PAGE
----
Sunday, October 28, 2007

Using Gmail and IMAP

Google has finally implemented the IMAP protocol for Gmail. This is very good news for people like me who use an email client like Outlook most of the time from home or office but want access to their email elsewhere. IMAP lets you do this and keep all of your read, sent, and deleted messages in sync along with folders that you can create on either your email client or as labels in the Gmail web interface.

I (and Google) recommend using IMAP instead of POP for anyone who accesses their Gmail through an email client like Outlook. In this post I'll try to explain what IMAP does for you and how it works with Gmail in particular since Gmail does things a little bit different than other internet based email systems.

Get Started
Once Google has made IMAP available on your account, you'll need to enable it; unless you already have POP enabled, in which case IMAP will be automatically enabled. To enable IMAP, log into your Gmail account and click on Settings. In the main menu bar at the top you will see an item titled Forwarding and POP/IMAP (this bar used to be titled just Forwarding and POP). On that tab, you'll find the IMAP Access section where you can enable IMAP.

Next, you'll need to create an account on your email client. Google has excellent directions for this which you can get to by clicking the Configuration instructions link. Once you have your account set up (properly) and do a Send/Receive you'll get all of your Gmail into your email client.

How Gmail implements IMAP
Gmail is different from most other Internet based email systems in that it does not natively use the concept of folders. Most Internet based and client email systems use folders to let you organize your messages. Each message can exist in only one folder. You could, of course, make copies of your messages in other folders but this is a hassle and is generally not a good idea.

Instead, Gmail uses the idea of labels. This has nothing to do with IMAP, Gmail has always used labels. A label (or tag) is a piece of text that helps identify or categorize a message. A particular message may have many labels applied to it. For example, if you have a message from your uncle who is a dentist, you might apply the labels "Family" and "Doctors". Then whenever you looked at all messages from "Family" or from "Doctors", you would see the message from your uncle.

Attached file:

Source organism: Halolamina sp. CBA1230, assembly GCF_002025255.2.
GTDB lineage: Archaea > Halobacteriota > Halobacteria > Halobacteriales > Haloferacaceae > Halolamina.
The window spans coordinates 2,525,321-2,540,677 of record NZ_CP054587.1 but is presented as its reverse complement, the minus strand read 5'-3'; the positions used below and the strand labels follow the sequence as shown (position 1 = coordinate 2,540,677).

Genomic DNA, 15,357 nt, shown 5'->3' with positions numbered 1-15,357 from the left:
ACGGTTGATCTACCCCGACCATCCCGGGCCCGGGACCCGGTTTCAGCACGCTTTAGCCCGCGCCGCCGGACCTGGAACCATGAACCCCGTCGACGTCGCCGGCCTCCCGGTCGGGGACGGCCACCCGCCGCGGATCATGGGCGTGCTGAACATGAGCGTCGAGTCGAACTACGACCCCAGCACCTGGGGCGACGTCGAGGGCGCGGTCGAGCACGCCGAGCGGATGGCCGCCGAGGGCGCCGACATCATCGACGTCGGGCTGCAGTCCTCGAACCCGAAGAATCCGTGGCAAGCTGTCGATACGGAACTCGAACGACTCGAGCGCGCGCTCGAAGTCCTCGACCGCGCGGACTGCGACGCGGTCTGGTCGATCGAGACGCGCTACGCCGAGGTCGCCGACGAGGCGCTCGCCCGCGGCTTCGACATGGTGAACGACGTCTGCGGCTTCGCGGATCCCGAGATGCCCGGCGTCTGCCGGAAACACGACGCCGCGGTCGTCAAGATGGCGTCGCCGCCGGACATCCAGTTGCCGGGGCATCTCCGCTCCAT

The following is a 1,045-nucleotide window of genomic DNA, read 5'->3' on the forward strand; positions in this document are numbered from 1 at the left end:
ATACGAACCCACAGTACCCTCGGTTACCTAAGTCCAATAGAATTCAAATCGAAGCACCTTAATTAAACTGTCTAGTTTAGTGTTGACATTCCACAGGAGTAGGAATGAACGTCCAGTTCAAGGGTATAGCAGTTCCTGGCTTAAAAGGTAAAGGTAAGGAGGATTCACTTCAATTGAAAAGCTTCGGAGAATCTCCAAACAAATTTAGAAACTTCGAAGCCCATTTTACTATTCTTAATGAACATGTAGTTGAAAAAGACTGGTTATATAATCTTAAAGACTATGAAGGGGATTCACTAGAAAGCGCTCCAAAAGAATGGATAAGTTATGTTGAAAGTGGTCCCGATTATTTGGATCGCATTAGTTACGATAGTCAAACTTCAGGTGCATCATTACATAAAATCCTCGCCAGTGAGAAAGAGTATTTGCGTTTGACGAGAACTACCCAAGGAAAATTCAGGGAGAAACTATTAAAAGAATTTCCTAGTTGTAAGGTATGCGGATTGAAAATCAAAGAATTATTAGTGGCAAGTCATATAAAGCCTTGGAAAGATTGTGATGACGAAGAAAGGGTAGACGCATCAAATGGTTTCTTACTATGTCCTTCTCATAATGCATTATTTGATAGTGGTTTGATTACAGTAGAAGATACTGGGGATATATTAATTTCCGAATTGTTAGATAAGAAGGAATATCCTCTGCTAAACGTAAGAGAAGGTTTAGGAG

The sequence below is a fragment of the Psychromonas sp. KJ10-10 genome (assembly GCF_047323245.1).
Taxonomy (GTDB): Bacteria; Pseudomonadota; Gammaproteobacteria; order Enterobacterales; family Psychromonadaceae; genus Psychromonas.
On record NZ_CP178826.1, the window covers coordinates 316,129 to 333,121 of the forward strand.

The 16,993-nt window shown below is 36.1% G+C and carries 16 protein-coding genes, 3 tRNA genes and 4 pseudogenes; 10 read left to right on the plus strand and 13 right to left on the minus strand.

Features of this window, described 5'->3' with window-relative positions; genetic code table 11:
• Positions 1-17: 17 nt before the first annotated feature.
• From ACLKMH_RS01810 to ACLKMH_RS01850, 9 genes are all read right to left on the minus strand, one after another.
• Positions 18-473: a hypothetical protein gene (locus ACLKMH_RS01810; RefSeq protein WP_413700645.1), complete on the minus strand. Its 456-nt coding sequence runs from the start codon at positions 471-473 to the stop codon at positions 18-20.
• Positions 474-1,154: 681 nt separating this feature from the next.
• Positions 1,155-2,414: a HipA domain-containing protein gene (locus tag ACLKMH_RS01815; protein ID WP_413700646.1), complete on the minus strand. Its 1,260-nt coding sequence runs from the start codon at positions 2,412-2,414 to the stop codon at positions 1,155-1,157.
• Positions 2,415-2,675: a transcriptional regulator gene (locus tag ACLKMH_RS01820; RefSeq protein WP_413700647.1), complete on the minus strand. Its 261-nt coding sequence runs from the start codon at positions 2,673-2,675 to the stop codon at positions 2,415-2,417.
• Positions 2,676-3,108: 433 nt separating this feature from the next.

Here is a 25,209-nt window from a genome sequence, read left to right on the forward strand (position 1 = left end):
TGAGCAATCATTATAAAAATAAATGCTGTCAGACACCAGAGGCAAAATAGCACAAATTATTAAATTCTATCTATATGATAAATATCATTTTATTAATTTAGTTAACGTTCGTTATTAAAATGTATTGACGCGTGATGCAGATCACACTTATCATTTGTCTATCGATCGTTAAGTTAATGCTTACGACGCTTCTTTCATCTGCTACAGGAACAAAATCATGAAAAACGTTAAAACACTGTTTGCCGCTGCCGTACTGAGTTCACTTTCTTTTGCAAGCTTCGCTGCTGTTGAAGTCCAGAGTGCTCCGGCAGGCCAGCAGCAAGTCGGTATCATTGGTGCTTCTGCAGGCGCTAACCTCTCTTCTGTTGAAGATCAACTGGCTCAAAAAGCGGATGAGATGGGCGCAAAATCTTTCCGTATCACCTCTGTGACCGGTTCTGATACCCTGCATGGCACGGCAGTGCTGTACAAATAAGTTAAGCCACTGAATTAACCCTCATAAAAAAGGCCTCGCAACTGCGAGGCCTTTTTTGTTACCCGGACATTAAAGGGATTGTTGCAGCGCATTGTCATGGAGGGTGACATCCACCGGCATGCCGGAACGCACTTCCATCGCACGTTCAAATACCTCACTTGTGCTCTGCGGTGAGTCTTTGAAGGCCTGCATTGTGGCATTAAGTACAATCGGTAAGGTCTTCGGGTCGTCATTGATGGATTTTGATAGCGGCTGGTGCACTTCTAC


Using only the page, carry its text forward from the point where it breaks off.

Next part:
IMAP uses the traditional idea of folders; meaning that a particular message can belong to only one folder. So, how does Gmail IMAP resolve the folder vs. label dillema? Simple, Gmail makes copies if a message has more than one label (actually, it makes copies even if only one or no labels are applied). So, for the example of the message from your dentist uncle, your email client will have a folder called "Doctors" and another one called "Family" and your email will appear in both folders in your client email program.

The figure below shows that all of the Gmail labels are mapped to folders in an Outlook IMAP account.

In Gmail, all of the emails that you have not deleted will show up when you click on All Mail. In Gmail, Inbox is just a label that is applied to every message when it comes in. To remove the Inbox label, select the message and click the Archive button.

What happens if.... delete a message from a folder in your IMAP client program?
A: The corresponding label is removed from the message in Gmail. It will still show up in your inbox (if it was there) and in All Mail and in any other folders that correspond to labels that have not been removed. remove a label from a message in Gmail?
A: It disappears from the corresponding folder in your IMAP client program but it's still in any other folders that correspond to labels that have not been removed.

... you create/remove a folder in your IMAP client program?
A: A new label is created/removed in Gmail

... you create/remove a new label in Gmail?
A: A new folder is created/removed in your IMAP client program.

Starting to get it?

What happens if you send an email through your IMAP client program? Is is saved in Sent Mail?
A: Yes, it's saved in the Sent Mail folder in your IMAP client and it gets the Sent Mail label in Gmail. If the message was a response to an incoming message and you didn't change the subject line (except for the RE: that was prepended), then you'll see the message in a Conversation in Gmail. A Conversation is just a way of grouping messages (both sent and received) that have similar subject lines so that you can see a whole conversation at once. Outlook and some other email clients let you group messages by Conversation as well but it's enabled by default in Gmail so you're more likely to see it there.

Comments welcome.